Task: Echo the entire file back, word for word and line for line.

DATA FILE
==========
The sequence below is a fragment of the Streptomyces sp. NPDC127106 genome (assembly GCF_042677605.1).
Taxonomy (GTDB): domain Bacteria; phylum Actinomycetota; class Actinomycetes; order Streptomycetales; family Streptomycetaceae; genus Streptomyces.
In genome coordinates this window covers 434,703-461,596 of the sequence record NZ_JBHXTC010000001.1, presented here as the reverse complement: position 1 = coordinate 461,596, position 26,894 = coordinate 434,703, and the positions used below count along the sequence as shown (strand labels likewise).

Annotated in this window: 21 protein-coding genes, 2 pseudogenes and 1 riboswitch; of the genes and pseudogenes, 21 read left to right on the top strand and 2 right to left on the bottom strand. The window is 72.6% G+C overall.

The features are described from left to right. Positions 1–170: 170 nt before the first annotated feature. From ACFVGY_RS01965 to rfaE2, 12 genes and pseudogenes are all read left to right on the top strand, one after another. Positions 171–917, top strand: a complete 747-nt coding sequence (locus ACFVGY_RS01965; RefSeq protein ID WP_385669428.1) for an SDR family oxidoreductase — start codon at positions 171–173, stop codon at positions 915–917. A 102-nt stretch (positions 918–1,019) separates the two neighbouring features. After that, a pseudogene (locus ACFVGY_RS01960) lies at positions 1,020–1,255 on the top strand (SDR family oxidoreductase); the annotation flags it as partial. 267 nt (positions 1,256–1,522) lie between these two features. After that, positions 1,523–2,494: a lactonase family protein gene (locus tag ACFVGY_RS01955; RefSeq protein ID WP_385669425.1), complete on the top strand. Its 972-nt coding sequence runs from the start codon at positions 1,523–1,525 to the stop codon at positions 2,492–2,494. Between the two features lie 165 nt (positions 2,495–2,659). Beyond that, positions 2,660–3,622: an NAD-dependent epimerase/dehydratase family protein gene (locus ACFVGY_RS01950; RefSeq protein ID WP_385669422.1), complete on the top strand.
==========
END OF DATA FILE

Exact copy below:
The sequence below is a fragment of the Streptomyces sp. NPDC127106 genome (assembly GCF_042677605.1).
Taxonomy (GTDB): domain Bacteria; phylum Actinomycetota; class Actinomycetes; order Streptomycetales; family Streptomycetaceae; genus Streptomyces.
In genome coordinates this window covers 434,703-461,596 of the sequence record NZ_JBHXTC010000001.1, presented here as the reverse complement: position 1 = coordinate 461,596, position 26,894 = coordinate 434,703, and the positions used below count along the sequence as shown (strand labels likewise).

Annotated in this window: 21 protein-coding genes, 2 pseudogenes and 1 riboswitch; of the genes and pseudogenes, 21 read left to right on the top strand and 2 right to left on the bottom strand. The window is 72.6% G+C overall.

The features are described from left to right. Positions 1–170: 170 nt before the first annotated feature. From ACFVGY_RS01965 to rfaE2, 12 genes and pseudogenes are all read left to right on the top strand, one after another. Positions 171–917, top strand: a complete 747-nt coding sequence (locus ACFVGY_RS01965; RefSeq protein ID WP_385669428.1) for an SDR family oxidoreductase — start codon at positions 171–173, stop codon at positions 915–917. A 102-nt stretch (positions 918–1,019) separates the two neighbouring features. After that, a pseudogene (locus ACFVGY_RS01960) lies at positions 1,020–1,255 on the top strand (SDR family oxidoreductase); the annotation flags it as partial. 267 nt (positions 1,256–1,522) lie between these two features. After that, positions 1,523–2,494: a lactonase family protein gene (locus tag ACFVGY_RS01955; RefSeq protein ID WP_385669425.1), complete on the top strand. Its 972-nt coding sequence runs from the start codon at positions 1,523–1,525 to the stop codon at positions 2,492–2,494. Between the two features lie 165 nt (positions 2,495–2,659). Beyond that, positions 2,660–3,622: an NAD-dependent epimerase/dehydratase family protein gene (locus ACFVGY_RS01950; RefSeq protein ID WP_385669422.1), complete on the top strand.